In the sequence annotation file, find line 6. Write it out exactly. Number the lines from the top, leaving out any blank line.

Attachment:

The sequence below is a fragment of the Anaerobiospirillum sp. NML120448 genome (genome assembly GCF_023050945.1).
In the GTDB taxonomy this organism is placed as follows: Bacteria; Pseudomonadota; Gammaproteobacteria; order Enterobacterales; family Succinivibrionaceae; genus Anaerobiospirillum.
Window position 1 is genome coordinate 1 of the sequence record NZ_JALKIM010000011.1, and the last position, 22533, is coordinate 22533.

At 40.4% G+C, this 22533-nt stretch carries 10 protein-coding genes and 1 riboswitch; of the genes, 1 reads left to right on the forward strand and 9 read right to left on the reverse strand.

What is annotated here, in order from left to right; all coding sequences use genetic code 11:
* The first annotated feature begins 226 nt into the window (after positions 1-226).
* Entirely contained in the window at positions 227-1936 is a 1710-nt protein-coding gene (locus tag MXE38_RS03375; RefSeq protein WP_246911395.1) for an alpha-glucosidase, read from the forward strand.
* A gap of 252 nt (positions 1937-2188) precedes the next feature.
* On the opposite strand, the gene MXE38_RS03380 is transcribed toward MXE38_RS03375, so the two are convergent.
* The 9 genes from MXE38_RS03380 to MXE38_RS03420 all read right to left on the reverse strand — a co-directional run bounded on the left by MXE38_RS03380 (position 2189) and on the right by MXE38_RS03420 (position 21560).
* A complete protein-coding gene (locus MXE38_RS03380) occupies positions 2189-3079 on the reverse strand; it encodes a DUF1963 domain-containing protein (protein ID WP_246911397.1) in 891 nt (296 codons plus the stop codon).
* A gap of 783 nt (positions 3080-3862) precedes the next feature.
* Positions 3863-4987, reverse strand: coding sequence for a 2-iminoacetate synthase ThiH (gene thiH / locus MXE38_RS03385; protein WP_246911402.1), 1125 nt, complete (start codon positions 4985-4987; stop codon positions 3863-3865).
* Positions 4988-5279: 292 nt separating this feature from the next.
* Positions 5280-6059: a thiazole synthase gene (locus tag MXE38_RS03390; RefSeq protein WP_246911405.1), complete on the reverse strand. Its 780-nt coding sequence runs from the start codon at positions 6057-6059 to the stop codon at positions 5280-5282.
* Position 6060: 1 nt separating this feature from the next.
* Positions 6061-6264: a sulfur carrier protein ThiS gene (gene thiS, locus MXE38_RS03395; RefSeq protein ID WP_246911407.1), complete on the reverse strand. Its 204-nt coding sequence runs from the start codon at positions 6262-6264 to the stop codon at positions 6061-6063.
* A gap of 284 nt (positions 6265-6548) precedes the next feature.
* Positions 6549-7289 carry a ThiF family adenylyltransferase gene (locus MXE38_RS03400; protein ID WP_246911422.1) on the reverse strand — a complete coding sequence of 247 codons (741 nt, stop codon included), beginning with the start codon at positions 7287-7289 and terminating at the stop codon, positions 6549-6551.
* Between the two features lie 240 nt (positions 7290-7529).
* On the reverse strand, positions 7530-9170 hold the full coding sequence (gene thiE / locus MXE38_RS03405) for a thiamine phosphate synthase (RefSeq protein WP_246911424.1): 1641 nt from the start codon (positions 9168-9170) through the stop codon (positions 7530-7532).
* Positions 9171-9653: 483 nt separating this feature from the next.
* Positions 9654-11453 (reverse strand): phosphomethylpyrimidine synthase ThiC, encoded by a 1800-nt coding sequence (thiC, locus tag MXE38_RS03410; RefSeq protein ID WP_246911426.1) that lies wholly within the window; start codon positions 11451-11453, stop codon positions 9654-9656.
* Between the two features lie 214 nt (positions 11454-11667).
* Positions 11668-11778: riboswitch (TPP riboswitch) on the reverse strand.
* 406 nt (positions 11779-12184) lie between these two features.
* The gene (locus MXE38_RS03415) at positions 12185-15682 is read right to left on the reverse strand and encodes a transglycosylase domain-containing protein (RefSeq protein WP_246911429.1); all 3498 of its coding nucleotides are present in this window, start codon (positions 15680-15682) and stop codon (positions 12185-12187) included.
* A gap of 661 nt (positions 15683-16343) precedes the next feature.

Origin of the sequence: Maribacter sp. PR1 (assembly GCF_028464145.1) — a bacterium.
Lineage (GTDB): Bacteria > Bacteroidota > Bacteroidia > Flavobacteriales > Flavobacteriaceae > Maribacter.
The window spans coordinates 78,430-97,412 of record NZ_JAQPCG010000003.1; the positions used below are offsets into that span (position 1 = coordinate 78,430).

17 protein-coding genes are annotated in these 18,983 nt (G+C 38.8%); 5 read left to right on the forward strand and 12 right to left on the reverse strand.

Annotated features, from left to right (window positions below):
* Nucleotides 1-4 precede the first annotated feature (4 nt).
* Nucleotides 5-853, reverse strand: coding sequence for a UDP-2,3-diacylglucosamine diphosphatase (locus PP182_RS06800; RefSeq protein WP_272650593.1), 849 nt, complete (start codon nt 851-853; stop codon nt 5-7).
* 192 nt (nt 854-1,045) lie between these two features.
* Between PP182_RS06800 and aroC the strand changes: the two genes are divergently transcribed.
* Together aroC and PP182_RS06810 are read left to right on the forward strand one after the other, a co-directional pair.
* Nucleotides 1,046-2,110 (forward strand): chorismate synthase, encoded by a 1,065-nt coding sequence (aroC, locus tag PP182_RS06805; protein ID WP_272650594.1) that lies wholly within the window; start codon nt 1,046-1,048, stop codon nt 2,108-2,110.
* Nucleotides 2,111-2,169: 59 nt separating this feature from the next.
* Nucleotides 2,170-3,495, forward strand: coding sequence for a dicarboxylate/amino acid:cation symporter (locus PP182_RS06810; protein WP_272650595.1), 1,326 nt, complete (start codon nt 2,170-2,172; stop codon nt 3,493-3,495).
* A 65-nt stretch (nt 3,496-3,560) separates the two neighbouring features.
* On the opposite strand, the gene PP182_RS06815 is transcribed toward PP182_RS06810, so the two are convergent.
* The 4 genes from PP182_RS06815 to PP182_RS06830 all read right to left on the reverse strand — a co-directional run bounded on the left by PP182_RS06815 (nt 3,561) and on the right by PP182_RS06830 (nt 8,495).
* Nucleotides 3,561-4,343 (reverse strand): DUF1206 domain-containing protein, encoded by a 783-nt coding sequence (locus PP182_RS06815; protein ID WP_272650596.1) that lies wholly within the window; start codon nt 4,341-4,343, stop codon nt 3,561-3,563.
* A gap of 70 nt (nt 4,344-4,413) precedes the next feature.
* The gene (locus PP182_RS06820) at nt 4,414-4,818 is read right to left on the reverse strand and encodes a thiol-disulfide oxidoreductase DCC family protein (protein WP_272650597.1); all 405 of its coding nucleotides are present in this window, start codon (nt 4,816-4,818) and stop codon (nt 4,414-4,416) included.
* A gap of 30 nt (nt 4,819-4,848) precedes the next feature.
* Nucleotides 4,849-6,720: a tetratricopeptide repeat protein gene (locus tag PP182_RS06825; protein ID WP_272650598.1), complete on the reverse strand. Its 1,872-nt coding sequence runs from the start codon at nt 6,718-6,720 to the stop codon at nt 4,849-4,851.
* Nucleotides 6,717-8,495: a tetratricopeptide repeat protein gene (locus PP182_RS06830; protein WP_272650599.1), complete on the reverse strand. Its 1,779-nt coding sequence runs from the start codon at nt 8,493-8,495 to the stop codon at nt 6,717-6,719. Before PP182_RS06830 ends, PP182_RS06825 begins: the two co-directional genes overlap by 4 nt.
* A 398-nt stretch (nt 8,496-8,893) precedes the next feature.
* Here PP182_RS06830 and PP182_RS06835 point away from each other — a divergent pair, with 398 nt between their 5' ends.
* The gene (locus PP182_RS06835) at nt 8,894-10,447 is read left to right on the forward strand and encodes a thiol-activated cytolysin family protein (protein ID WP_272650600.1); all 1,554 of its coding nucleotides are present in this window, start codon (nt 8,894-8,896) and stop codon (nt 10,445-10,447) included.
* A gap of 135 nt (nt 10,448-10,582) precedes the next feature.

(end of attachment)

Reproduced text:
* The first annotated feature begins 226 nt into the window (after positions 1-226).